• Chapter 19. Plant beneficial microbes in mitigating the nutrient cycling for sustainable agriculture and food security
  • Abstract
  • 19.1 Introduction
  • 19.2 Plant beneficial microorganisms
  • 19.3 Microorganisms in nutrient recycling
  • 19.4 Nitrogen fixation
  • 19.5 Mineral solubilization by beneficial microbes
  • 19.6 Phosphorus solubilization
  • 19.7 Potassium solubilization
  • 19.8 Siderophore production
  • 19.9 Zinc solubilization
  • 19.10 Phytohormone production
  • 19.11 Application of plant beneficial microorganisms in agriculture and food security
  • 19.12 Conclusion and future prospects
  • Acknowledgments
  • References
  • Further reading
  • Chapter 20. Nutritional imbalance in plants under rising atmospheric CO2
  • Abstract
  • 20.1 Introduction
  • 20.2 Effect of elevated CO2 on C3 and C4 plants
  • 20.3 Effect of elevated CO2 on photosynthesis
  • 20.4 Effect of elevated CO2 on yield and growth
  • 20.5 Effect of elevated CO2 on leaf area
  • 20.6 Effect of elevated CO2 on proteins
  • 20.7 Effect of elevated CO2 on stoichiometry
  • 20.8 Effect of elevated CO2 on photorespiration
  • 20.9 Effect of elevated CO2 on nitrogen
  • 20.10 Effect of elevated CO2 on human nutrition
  • 20.11 Effect of elevated CO2 on secondary metabolites
  • 20.12 Effect of elevated CO2 on vitamins
  • 20.13 Conclusion
  • References
  • Index

Product details

  • No. of pages: 574
  • Language: English
  • Copyright: © Academic Press 2021
  • Published: September 19, 2021
  • Imprint: Academic Press
  • Paperback ISBN: 9780128229163
  • eBook ISBN: 9780128230930

About the Editors

Vinay Kumar

Vinay Kumar
Dr. Vinay Kumar is an Associate Professor at the Department of Biotechnology, Modern College of Arts, Science and Commerce, Savitribai Phule Pune University, Pune, India. He completed his Ph.D. in Biotechnology from Savitribai Phule Pune University in 2009, and has published more than 50 peer reviewed research/review articles. He is a recipient of Government of India’s Science and Engineering Board, Department of Science and Technology (SERB-DST) Young Scientist Award in 2011. His current research interests include elucidating molecular mechanisms underlying environmental stress responses and tolerance in plants. He has been a Guest Editor for Physiologia Plantarum, and Current Topics in Medicinal Chemistry, besides working as a reviewer for several journals of repute, and has edited 6 books for Springer, and Wiley, and this one for Elsevier. He has received several grants from funding agencies including DBT, DST and SERB (Govt. of India) among others.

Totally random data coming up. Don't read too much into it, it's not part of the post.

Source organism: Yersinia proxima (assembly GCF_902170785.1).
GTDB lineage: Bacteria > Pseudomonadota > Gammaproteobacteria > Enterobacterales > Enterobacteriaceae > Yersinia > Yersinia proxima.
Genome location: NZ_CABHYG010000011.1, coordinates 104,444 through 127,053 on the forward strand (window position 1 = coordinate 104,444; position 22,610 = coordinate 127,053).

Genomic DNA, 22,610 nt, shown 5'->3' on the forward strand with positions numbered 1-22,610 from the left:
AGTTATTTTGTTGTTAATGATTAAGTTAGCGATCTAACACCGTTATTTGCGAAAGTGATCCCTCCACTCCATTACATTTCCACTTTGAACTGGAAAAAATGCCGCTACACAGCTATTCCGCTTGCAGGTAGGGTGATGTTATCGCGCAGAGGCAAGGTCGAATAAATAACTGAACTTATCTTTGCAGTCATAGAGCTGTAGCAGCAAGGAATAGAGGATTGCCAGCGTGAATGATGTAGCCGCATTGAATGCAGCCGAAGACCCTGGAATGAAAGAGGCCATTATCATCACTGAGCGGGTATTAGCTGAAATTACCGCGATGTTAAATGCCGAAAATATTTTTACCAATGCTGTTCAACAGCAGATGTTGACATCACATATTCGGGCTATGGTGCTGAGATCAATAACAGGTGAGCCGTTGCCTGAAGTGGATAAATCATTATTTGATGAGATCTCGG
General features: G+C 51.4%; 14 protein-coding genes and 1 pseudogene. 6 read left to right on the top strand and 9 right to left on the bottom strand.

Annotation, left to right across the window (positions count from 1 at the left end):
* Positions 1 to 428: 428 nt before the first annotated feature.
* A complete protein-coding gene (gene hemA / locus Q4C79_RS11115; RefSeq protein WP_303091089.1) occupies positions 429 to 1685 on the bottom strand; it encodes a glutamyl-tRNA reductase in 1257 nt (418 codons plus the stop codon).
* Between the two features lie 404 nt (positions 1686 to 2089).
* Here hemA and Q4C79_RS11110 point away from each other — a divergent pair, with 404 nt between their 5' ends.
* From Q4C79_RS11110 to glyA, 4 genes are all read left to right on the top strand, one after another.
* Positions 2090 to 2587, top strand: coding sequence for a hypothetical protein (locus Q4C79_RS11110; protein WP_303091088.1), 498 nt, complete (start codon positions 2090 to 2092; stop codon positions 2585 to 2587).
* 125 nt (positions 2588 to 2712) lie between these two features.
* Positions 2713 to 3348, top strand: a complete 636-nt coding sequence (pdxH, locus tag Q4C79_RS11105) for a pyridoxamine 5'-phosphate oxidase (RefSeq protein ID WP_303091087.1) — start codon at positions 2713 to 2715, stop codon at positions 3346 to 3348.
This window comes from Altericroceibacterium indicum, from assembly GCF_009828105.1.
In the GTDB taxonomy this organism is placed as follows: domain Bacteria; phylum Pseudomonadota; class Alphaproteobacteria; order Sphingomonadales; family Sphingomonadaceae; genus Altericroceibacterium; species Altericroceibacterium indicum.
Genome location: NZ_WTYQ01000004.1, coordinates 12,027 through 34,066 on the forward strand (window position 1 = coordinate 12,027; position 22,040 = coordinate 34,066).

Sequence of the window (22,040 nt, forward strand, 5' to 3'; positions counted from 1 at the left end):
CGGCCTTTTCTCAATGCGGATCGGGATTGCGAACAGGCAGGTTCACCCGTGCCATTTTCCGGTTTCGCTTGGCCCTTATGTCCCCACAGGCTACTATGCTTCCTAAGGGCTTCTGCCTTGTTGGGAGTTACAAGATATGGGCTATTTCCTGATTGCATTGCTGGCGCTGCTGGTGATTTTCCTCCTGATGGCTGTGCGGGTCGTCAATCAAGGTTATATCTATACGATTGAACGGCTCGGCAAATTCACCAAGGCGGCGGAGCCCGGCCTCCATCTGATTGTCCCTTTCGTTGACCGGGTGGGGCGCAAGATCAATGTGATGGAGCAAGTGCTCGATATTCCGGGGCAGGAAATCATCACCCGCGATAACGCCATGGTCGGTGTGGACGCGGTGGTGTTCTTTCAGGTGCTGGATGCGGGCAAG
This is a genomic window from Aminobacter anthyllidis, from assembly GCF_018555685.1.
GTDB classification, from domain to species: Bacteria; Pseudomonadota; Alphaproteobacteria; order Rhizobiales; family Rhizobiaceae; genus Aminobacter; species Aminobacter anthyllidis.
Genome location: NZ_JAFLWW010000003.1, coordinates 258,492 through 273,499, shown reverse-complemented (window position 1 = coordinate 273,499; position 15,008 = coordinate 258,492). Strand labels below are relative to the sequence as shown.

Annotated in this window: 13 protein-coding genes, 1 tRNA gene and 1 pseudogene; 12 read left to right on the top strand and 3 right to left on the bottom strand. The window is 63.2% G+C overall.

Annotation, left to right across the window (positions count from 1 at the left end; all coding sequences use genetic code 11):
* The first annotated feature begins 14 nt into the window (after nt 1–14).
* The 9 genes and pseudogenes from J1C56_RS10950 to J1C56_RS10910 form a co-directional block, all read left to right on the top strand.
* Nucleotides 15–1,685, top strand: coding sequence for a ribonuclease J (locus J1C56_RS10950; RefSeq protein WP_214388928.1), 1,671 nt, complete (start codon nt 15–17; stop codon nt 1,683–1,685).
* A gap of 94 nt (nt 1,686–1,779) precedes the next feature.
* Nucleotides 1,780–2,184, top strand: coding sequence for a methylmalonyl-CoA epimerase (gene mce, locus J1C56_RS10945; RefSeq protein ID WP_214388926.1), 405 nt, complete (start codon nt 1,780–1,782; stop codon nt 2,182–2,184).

Affiliations and Expertise

Department of Biotechnology, Modern College, Savitribai Phule Pune University, Pune, India

Ashish Srivastava

Ashish Srivastava
Dr. Ashish Kumar Srivastava is a Scientific Officer at Bhabha Atomic Research Centre, Mumbai. His research is focussed on developing strategies for enhancing crop resilience towards different abiotic stresses. The stimulatory potential of thiourea has been demonstrated for enhancing stress tolerance and crop productivity through lab and small-scale field experiments, and by conducting multi-location field trials at salt-, drought- and arsenic-affected fields. The molecular mechanism of stress perception and tolerance has been elucidated using systems-biology based approach. He has more than 50 research and review articles and book chapters to his credit. He has been awarded Young Scientist Award of National Academy of Sciences, India (NASI), Allahabad in 2018, Young Scientist Medal from Indian National Science Academy (INSA) in 2014 and Young Scientist Award from Department of Atomic Energy (DAE) in 2014. He has also received Newton-Bhabha International Grant from DBT-BBSRC in 2018, President International Fellowship from Chinese Academy of Sciences, China in 2016 and EMBO Short term Fellowship in 2011.

Affiliations and Expertise

Nuclear Agriculture and Biotechnology Division, Bhabha Atomic Research Centre, Mumbai, 400085, India, and Homi Bhabha National Institute, Mumbai, India

Penna Suprasanna

Penna Suprasanna
Prof. Penna Suprasanna is a Professor, Homi Bhabha National Institute, Mumbai and former Head of Nuclear Agriculture and Biotechnology Division, Bhabha Atomic Research Centre, Mumbai, India. His research contributions are in crop biotechnology, radiation-induced mutagenesis, plant genomics and abiotic stress tolerance. He has made concerted efforts to apply radiation mutagenesis techniques in vegetatively propagated plants through collaborative research projects with several national and international bodies (IAEA, Vienna). He has published more than 300 publications and has edited three Springer books (TWO VOLUMES on Salinity Responses and Tolerance in Plants, Volume 1; Targeting Sensory, Transport and Signaling Mechanisms; & Salinity Responses and Tolerance in Plants, Volume 2, Exploring RNAi, Genome Editing and Systems Biology- 2018 & Book on Plant-Metal Interactions-2019). He is serving as the editor of several journals of repute, and Guest Editor for special issues of Elsevier, Wiley and Springer journals.

Affiliations and Expertise

Professor, Homi Bhabha National Institute, Mumbai & Former-Head of the Nuclear Agriculture and Biotechnology Division in the Bhabha Atomic Research Centre, India.